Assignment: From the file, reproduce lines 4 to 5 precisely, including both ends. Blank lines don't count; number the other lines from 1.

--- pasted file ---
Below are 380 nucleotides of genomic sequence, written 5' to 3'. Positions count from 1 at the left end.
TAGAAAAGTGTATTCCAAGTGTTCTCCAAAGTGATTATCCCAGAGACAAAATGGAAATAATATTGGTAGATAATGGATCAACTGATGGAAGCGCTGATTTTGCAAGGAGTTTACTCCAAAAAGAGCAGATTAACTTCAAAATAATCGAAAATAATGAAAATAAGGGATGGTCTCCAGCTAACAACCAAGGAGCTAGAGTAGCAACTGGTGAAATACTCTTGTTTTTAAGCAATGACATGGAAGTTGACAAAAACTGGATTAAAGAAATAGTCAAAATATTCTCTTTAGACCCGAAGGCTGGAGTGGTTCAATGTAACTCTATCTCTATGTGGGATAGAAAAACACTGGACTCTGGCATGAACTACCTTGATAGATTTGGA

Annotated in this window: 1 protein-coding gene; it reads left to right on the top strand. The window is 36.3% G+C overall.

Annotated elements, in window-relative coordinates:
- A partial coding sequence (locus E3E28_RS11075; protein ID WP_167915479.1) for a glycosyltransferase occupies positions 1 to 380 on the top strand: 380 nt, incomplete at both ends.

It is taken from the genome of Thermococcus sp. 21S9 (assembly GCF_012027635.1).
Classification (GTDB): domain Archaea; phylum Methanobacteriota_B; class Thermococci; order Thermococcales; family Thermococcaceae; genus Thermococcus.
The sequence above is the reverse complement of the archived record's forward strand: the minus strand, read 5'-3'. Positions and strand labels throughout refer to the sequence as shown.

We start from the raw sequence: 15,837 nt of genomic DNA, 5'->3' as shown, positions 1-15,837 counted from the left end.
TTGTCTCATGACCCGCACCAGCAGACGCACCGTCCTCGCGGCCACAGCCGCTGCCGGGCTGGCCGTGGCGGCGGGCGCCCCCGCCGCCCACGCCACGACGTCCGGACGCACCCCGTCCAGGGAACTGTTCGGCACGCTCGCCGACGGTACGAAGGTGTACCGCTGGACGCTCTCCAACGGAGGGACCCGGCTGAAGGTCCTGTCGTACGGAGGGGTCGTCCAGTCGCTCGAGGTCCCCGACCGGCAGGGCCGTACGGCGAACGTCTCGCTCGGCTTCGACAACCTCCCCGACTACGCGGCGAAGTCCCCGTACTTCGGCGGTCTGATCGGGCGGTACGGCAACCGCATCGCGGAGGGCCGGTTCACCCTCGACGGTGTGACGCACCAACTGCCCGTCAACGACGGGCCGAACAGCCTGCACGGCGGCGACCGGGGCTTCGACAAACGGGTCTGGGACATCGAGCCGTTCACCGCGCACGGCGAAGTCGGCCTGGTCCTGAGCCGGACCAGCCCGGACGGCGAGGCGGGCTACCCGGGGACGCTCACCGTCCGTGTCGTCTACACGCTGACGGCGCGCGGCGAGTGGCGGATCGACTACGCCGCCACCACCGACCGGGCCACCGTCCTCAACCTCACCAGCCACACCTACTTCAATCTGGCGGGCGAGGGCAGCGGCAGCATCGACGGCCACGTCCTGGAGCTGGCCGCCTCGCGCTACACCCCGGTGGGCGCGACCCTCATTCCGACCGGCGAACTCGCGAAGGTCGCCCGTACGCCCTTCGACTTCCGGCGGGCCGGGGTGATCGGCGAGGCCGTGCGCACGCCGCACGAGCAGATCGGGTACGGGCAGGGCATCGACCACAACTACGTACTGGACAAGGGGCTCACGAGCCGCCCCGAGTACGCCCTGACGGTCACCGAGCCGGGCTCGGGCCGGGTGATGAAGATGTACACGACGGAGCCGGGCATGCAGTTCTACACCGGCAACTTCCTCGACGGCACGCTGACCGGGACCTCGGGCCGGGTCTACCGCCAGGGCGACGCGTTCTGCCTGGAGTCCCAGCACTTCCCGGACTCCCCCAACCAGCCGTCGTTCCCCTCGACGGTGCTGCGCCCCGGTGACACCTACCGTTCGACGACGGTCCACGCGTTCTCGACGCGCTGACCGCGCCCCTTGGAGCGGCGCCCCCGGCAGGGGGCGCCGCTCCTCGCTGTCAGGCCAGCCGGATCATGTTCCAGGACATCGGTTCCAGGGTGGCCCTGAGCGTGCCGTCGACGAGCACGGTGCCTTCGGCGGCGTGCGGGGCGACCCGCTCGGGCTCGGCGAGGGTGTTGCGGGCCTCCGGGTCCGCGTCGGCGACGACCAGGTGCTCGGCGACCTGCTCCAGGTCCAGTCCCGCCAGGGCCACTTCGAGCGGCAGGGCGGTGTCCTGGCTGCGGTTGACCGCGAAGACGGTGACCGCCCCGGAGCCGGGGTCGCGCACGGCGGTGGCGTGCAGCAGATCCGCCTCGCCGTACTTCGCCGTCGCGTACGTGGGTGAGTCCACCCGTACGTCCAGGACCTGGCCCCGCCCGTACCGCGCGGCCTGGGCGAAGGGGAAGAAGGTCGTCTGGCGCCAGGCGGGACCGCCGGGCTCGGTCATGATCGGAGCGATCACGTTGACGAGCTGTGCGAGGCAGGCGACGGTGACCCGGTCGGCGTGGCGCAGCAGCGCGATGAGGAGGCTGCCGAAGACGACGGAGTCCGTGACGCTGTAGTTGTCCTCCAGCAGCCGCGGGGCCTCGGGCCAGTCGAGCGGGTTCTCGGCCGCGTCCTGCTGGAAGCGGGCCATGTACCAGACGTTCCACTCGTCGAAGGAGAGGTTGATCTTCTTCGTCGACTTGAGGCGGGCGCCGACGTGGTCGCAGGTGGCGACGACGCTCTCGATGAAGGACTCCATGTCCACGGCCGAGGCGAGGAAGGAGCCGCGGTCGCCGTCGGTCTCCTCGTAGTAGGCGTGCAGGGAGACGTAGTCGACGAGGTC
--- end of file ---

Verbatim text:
Annotated elements, in window-relative coordinates:
- A partial coding sequence (locus E3E28_RS11075; protein ID WP_167915479.1) for a glycosyltransferase occupies positions 1 to 380 on the top strand: 380 nt, incomplete at both ends.